Really, one could expect to find crowds of people standing in front of the shelves in supermarkets taking ages to study the huge selection of different yoghurt. The fact that most people are able to make a decision very quickly is owed to a trick used by the human brain: It narrows the selection down to the two most promising options, as researchers led by Sebastian Gluth from the University of Basel report in the journal “Nature Human Behaviour”.
In several stages, the researchers asked 139 test subjects to choose between three different, constantly changing foods. With the aid of eye-tracking technology, they observed what the attention of the participants focused on.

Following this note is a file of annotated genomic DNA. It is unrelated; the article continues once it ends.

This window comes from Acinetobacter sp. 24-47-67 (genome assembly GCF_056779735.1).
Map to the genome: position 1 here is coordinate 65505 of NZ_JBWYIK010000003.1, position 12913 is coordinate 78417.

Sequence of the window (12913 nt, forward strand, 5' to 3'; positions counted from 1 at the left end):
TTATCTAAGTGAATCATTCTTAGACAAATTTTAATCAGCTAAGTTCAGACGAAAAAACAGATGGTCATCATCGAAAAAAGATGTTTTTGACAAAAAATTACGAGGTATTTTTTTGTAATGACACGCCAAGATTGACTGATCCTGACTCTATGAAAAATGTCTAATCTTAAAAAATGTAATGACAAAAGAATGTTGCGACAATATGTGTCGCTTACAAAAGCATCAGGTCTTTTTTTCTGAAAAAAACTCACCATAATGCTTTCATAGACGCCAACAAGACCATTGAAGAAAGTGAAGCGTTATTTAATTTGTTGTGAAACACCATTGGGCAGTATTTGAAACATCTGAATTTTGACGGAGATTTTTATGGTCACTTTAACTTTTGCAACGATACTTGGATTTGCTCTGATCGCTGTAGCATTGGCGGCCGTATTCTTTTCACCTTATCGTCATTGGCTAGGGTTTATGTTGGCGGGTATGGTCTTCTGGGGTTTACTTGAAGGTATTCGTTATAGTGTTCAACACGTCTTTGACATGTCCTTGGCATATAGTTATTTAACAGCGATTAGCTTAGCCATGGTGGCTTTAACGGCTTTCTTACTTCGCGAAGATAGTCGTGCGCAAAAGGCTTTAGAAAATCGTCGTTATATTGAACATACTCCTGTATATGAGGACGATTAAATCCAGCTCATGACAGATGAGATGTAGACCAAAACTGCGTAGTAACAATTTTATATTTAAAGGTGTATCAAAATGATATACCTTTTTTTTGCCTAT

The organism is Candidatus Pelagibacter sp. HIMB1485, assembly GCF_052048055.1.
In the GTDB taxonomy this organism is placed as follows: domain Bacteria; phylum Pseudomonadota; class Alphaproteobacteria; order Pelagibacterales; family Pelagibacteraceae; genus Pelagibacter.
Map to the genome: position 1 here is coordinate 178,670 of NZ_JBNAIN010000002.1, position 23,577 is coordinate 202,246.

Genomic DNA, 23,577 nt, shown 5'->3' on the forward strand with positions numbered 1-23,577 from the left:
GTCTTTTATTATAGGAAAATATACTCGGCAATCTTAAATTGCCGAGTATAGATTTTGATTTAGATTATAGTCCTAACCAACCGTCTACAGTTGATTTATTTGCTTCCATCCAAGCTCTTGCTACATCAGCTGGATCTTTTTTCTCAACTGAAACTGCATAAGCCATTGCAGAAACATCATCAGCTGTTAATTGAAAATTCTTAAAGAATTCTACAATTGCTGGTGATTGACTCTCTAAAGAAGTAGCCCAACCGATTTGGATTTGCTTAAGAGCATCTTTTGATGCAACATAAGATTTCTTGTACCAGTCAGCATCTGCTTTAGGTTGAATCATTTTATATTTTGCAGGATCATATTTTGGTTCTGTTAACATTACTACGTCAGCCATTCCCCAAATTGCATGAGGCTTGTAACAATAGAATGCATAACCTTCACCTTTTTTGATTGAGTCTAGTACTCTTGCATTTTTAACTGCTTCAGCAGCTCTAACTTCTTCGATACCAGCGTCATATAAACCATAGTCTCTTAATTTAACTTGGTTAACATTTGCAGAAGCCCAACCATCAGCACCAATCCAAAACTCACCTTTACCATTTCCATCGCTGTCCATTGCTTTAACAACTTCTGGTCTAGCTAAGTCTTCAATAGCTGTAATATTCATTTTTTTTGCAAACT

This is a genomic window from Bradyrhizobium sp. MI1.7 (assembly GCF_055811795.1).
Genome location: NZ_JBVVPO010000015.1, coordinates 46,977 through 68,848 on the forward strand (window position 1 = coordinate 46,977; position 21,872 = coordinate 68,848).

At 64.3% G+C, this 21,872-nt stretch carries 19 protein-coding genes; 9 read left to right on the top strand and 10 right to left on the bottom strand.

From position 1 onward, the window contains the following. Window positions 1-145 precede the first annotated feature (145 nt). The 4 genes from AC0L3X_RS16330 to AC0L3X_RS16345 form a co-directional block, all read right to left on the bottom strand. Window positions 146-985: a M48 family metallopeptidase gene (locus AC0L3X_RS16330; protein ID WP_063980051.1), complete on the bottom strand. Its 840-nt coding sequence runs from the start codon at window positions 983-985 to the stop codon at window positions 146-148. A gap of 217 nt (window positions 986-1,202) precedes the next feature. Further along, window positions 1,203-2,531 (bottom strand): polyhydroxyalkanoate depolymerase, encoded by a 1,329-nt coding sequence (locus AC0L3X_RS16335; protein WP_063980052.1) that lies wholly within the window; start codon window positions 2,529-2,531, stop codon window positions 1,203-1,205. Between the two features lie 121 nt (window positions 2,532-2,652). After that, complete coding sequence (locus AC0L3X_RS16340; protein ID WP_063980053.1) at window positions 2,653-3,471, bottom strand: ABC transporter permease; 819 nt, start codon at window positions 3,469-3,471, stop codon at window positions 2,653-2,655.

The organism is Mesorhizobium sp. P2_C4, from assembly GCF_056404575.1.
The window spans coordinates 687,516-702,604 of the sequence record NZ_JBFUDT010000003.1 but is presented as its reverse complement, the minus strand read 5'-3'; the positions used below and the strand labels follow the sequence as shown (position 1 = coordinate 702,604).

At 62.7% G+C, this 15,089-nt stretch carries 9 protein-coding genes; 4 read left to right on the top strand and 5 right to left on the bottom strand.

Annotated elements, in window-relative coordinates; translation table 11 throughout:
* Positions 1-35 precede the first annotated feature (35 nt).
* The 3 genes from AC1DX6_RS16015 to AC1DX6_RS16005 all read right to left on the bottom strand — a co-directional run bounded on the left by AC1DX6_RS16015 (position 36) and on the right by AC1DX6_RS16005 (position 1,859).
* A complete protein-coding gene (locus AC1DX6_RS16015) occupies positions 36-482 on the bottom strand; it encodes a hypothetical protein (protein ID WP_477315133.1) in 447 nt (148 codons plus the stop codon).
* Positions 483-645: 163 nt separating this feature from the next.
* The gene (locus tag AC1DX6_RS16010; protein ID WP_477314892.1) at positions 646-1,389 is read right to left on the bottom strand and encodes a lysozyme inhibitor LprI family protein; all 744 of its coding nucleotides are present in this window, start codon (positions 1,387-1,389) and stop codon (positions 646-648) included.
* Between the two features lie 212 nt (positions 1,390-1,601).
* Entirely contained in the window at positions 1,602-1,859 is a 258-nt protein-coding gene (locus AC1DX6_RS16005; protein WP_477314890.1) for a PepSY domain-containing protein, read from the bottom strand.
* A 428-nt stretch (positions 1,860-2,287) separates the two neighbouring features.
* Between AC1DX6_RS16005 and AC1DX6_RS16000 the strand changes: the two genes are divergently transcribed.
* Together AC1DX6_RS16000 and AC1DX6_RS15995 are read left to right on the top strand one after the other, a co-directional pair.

They discovered that the test subjects’ attention was not evenly distributed, but would increasingly focus on the two most promising options. The easier the participants found it to eliminate the worst option, the faster they were able to choose between the two remaining candidates.
Decision-making in a real-life environment
For a long time, decision-making processes were researched using only two options, but for some years now, the focus has shifted to decisions between three or more candidates. Here, different mechanisms can apply than with only two options. For example, the addition of a third option can make one of the two original options more attractive and thus overturn the previous decision.
“One objective of our research is to understand how people navigate a world of increasing choices, such as in online shops or large shopping malls,” Sebastian Gluth explains.
Written by: sda